Health Care in the United States
The market-based health insurance system in the United States has caused a human rights crisis that deprives a large number of people of the health care they need. The most visible problem is the 32 million people without health insurance; the most distressing is the number of preventable deaths - up to 101,000 people per year - simply due to the way the health care system is organized.
This crisis persists despite available resources to protect the right to health, record levels of health care spending and repeated health reform efforts. Since social determinants, such as race, income and environment, strongly influence who becomes ill and who receives access to quality care, the health care crisis disproportionately affects disadvantaged groups and under-resourced communities, such as people living in poverty, people of color, and immigrants. Yet barriers to accessing care, the burden of medical debt and the shortage of primary care providers affect all people, including those with employer-sponsored insurance. Overall, the health care crisis is the result of the privatization and commodification of the U.S. health system, which reflects market imperatives and profit interests that devalue human needs, dignity and equality.
How the U.S. health care system fails to protect the human right to health
- The U.S. has a higher infant mortality rate and lower life expectancy than comparable countries. (WHO 2007, Commonwealth Fund 2007)
- The U.S. has the highest rate of maternal mortality among high-income countries (13 in 100,000), and also the highest rate of C-Sections (32%, as opposed to a WHO recommended 5-15%)
- 45,000 people die each year simply because they have no health insurance (American Journal of Public Health 2009)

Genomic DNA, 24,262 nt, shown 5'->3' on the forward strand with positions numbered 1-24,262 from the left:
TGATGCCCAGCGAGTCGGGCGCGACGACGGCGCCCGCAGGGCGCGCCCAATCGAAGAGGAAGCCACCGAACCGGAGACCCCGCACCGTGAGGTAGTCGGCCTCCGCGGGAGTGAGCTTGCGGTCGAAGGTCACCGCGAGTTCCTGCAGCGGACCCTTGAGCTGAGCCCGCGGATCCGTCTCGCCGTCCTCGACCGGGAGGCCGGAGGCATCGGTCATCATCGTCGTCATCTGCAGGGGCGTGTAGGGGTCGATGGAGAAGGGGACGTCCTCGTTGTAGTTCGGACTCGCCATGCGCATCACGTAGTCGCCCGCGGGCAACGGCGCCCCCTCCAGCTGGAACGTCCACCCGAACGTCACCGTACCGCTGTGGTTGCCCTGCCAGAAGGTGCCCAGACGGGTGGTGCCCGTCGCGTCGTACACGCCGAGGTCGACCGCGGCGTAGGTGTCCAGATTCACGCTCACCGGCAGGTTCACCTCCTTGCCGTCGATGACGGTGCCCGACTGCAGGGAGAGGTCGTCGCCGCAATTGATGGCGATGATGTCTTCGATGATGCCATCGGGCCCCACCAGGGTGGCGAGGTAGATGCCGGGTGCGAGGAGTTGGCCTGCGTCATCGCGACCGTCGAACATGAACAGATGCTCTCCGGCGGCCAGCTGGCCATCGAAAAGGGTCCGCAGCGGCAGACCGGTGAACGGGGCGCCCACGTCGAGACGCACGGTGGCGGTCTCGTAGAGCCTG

Barriers to care:
- Around 50 million people do not have health insurance. Over half of them are African Americans. (Center for American Progress 2009)
- Of those who are insured, at least 25 million are underinsured. They often forgo care because of high deductibles and co-pays. (Commonwealth Fund 2008)
- 700,000 families go bankrupt each year just by trying to pay for their health care – even though three quarters of them are insured. (Health Affairs 2006). In comparison, the five largest insurance companies made a combined profit of around $12 billion in 2009. (Department of Health and Human Services 2010)
- U.S. has fewer doctors and nurses than other high-income countries. (WHO 2007)
- Hospitals and doctors are disproportionately located in wealthier areas. Public hospitals are closing in areas where they are most needed.
- The U.S. ranks lowest among high-income countries in its primary care infrastructure. There is a projected shortage of 44,000 primary care doctors within the next 15 years. (WHO, Health Affairs 2008)
Disparities in access to care:
The U.S. has a highly stratified system with separate tiers for different categories of people receiving different levels of care.
- The rights of people of color are violated: e.g., the 10-year survival rate for Black people of people with cancer is 60% for Whites and 48% for African Americans. (SEER cancer statistics, also Office of Minority Health)
- The quality of care given to people of color is generally lower, including in the treatment of cancer, heart failure, and pneumonia. (Agency for Healthcare Research and Quality, 2009)
- While immigrants are generally healthier than the average citizen upon arrival in the United States, their health tends to deteriorate the longer they remain in the country. (“Unhealthy assimilation", Demography, May 2006)
- Women are more likely than men to forgo needed health care due to cost-related access barriers. (Commonwealth Fund 2007)
- Women’s right to non-discrimination is violated through increasingly restricting those services only women use, reproductive health care.
Read NESRI's submission on health care to a government consultation in the context of the UN's Universal Periodic Review of the United States.
Read an article on U.S. health reform and human rights, co-authored by NESRI's Anja Rudiger, published in Rights-Based Approaches to Public Health (which includes a foreword by Paul Hunt, former UN Special Rapporteur on the Human Right to Health).
For a good analysis of the health care crisis in the U.S., read this Monthly Review article.
NESRI occasionally blogs on human right to health issues in the United States. Follow our blogs here:
Human Rights Now, Amnesty International's blog
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